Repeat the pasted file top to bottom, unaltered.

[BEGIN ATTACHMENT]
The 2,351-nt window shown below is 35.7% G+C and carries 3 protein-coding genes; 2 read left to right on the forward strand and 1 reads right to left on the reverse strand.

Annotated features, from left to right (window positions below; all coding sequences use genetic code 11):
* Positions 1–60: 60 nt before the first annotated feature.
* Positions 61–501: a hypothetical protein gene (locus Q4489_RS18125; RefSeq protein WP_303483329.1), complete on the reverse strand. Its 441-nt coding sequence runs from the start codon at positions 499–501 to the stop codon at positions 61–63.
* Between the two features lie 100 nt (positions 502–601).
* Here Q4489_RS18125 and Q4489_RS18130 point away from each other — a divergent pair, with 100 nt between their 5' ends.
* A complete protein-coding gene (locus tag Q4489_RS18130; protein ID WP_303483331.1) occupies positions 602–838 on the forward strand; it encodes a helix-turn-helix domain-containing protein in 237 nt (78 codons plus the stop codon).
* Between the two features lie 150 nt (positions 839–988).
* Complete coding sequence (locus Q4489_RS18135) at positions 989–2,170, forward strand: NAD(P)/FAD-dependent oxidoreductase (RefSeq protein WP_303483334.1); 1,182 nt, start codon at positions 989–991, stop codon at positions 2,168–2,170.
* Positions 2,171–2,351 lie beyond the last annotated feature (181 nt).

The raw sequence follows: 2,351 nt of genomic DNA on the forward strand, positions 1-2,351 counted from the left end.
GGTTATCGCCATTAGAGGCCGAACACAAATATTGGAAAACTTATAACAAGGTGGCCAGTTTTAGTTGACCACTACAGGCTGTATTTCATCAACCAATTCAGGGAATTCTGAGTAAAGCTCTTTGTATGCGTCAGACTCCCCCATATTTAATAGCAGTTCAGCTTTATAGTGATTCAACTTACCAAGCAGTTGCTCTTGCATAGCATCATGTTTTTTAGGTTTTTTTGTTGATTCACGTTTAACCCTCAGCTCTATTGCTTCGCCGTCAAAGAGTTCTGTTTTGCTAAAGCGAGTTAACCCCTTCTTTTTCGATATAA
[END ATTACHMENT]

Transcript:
The 2,351-nt window shown below is 35.7% G+C and carries 3 protein-coding genes; 2 read left to right on the forward strand and 1 reads right to left on the reverse strand.

Annotated features, from left to right (window positions below; all coding sequences use genetic code 11):
* Positions 1–60: 60 nt before the first annotated feature.
* Positions 61–501: a hypothetical protein gene (locus Q4489_RS18125; RefSeq protein WP_303483329.1), complete on the reverse strand. Its 441-nt coding sequence runs from the start codon at positions 499–501 to the stop codon at positions 61–63.
* Between the two features lie 100 nt (positions 502–601).
* Here Q4489_RS18125 and Q4489_RS18130 point away from each other — a divergent pair, with 100 nt between their 5' ends.
* A complete protein-coding gene (locus tag Q4489_RS18130; protein ID WP_303483331.1) occupies positions 602–838 on the forward strand; it encodes a helix-turn-helix domain-containing protein in 237 nt (78 codons plus the stop codon).
* Between the two features lie 150 nt (positions 839–988).
* Complete coding sequence (locus Q4489_RS18135) at positions 989–2,170, forward strand: NAD(P)/FAD-dependent oxidoreductase (RefSeq protein WP_303483334.1); 1,182 nt, start codon at positions 989–991, stop codon at positions 2,168–2,170.
* Positions 2,171–2,351 lie beyond the last annotated feature (181 nt).

The raw sequence follows: 2,351 nt of genomic DNA on the forward strand, positions 1-2,351 counted from the left end.
GGTTATCGCCATTAGAGGCCGAACACAAATATTGGAAAACTTATAACAAGGTGGCCAGTTTTAGTTGACCACTACAGGCTGTATTTCATCAACCAATTCAGGGAATTCTGAGTAAAGCTCTTTGTATGCGTCAGACTCCCCCATATTTAATAGCAGTTCAGCTTTATAGTGATTCAACTTACCAAGCAGTTGCTCTTGCATAGCATCATGTTTTTTAGGTTTTTTTGTTGATTCACGTTTAACCCTCAGCTCTATTGCTTCGCCGTCAAAGAGTTCTGTTTTGCTAAAGCGAGTTAACCCCTTCTTTTTCGATATAA